The Right Honourable Denis Healey, MP, Chancellor of the Exchequer, presented his Budget this afternoon, and I'm saying nothing whatsoever about it, other than he did nothing too drastic or outrageous. Just the usual load of old rubbish.

Busy day at the YP, and I'll be glad when Friday comes around again. A week off is just what I need at the moment.

I see a good feature in The Times on the Duchess of Windsor, still battling on at 78 years old. The poor old soul received sweet sod all from the British people, and the Royal Family ought to be ashamed. Three years since the duke died and they've done their utmost to forget all about her.


Monday April 14, 1975

Not a perfect day by any means. Rang Christine at 4.30 and she told me that it was all patched up with Gary, and so I'm an outcast through and through. She didn't say I was an outcast through and through - she doesn't really have to. DON'T I KNOW IT, MATE!! A rotten let-down for my ego. Throwing yourself at a girl only to be told you don't stand a chance. Sad really. Well, what else can I expect at the grand old age of 20? I'm getting past the attractive stage.

The dear old Queen Mother flew off to Persia today for a peaceful, and no doubt warm holiday with the Shah. Dad drew the conclusion that Uncle Harold wants some cheap oil - a typical cynical view, but it's a known fact that the old Queen is a close buddy of the Shah, who nips over to Windsor often enough on private visits of his own. Must be nice to be nearly 75 and perfectly active. 'Go it old Girl!' applies just as much to the Queen Mum as it did to Queen Victoria. We want her to go on for years.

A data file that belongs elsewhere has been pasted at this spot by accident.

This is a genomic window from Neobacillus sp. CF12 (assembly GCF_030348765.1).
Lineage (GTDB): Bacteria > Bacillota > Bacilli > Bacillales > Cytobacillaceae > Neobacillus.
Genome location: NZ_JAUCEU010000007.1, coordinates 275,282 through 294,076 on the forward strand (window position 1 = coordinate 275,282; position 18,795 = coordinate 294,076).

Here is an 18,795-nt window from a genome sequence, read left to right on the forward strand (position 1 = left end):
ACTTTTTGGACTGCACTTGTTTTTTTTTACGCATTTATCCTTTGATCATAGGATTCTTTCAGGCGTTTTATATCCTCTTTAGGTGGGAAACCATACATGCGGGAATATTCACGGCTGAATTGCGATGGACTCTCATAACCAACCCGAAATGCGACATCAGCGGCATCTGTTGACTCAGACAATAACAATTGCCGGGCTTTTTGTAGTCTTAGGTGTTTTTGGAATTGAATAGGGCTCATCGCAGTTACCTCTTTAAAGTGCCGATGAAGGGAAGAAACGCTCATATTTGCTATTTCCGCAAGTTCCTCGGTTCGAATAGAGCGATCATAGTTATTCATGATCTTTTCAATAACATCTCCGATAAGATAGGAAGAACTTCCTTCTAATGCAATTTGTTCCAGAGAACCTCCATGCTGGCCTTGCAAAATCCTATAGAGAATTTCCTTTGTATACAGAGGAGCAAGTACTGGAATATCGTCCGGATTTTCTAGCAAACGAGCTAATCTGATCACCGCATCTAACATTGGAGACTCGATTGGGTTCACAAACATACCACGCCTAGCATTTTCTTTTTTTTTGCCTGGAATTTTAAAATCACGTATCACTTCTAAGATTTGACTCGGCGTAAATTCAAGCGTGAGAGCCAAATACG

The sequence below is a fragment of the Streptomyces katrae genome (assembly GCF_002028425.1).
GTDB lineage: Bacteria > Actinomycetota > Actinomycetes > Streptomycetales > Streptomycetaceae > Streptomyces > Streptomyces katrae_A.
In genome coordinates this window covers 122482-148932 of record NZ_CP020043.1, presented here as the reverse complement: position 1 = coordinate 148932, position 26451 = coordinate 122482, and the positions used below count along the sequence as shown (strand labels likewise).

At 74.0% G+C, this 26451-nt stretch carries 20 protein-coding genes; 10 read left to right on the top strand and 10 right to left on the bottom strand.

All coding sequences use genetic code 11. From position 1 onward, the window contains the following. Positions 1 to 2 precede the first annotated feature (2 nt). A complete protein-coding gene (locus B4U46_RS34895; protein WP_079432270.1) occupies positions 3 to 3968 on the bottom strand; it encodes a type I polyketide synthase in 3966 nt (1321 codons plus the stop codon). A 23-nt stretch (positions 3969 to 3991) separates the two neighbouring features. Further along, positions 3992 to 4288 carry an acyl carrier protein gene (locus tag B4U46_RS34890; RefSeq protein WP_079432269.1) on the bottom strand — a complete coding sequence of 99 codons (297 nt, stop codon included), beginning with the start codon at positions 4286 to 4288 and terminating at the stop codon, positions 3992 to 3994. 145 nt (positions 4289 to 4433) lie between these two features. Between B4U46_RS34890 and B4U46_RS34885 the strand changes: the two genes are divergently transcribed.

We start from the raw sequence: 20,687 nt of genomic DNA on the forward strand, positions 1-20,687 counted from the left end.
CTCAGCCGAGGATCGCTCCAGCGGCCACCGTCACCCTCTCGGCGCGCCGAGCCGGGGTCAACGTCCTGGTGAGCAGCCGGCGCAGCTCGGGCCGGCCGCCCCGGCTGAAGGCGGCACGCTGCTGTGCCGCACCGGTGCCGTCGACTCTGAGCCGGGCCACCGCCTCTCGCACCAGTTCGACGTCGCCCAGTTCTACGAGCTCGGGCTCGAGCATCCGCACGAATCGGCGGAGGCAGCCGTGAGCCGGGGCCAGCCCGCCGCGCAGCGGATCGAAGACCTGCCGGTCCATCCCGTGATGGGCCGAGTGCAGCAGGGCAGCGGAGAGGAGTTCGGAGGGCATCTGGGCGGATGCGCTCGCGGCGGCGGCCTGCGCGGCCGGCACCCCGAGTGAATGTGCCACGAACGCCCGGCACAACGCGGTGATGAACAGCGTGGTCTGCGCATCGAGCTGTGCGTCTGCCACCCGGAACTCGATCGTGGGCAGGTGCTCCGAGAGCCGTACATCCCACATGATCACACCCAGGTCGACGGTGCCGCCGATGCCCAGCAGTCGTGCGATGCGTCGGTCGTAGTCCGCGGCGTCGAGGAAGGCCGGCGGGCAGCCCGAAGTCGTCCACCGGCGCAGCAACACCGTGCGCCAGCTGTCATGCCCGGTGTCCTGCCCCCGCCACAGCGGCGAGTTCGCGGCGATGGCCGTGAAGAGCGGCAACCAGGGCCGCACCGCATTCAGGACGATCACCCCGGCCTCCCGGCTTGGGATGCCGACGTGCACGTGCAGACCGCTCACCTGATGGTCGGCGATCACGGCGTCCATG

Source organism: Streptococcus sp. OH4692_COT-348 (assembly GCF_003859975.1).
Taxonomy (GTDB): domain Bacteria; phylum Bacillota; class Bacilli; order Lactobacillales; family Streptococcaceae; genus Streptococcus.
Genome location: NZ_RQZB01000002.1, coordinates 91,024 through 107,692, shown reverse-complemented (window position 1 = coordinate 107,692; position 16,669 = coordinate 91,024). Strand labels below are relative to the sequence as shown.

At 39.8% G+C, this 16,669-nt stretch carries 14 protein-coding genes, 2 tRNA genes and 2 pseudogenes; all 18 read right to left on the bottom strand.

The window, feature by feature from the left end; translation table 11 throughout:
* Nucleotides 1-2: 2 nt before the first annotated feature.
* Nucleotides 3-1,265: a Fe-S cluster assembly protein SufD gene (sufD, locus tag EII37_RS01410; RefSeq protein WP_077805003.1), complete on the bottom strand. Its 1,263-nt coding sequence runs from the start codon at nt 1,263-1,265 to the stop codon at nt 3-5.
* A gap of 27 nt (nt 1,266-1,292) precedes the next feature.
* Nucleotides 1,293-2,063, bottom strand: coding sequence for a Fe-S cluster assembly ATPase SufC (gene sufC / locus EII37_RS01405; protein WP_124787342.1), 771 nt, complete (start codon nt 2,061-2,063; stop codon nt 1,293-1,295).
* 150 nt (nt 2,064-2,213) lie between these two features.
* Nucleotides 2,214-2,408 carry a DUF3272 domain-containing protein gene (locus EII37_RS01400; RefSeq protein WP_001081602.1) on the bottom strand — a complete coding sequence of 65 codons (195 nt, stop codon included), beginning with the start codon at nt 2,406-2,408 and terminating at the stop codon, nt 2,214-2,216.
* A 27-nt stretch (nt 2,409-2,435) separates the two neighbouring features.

Still battling on with 'George VI'. He's just been created Duke of York in the chapter I'm on with, and it certainly makes one wonder just how many years it will be before Prince Andrew is bestowed with the same honours.

David calls in at 7.15 with an LP. He takes a few more records to tape, and spends about 10 minutes laughing and fooling with Lynn. That boy just ripples wit humour - always so full of vitality too. Must be marvellous. I'm going to Worcester on Apr 21 after all, probably until the 25th - which is the following Friday. It'll be fantastic seeing Barbara again, who is such a gorgeous character. Bed at 11.30 after reading in the lounge.


Sunday April 13, 1975

2nd after Easter. Sit in bed, after waking up, with Wheeler-Bennett's 'George VI'. Good book really, and the more you read it, the more you realise that he was a very ordinary sort of chap.

I'm toying with the idea of going down to Worcester on April 21 with David. He goes back that day and so it would be perfectly easy for me to get a lift. His teaching practice starts on April 28, so he'll be busy throughout the days and that would mean me making my own entertainment until the evenings. It will be better than idling about at home all week doing absolutely nothing.

Dreading tonight. David and me are going to the Emmotts to meet Stephen Holmes, whom we haven't seen in 18 months. He wants some prints from stills and photographs in Mr Lawson's possession. He collects me at 8.15 and off we go. The Emmotts is a lousy, horrible place really. I can't understand why we ever patronised the place. Saw slides from the day trip to Otley in May/June 1973, and the photos of June brought it all flooding back. I've ordered quite a pile.

Home at about 10. The car nearly didn't make it, and David seemed quite cheerful considering the horrible racket it was making. See a Vincent Price film. Bed at 11.30.


Saturday April 12, 1975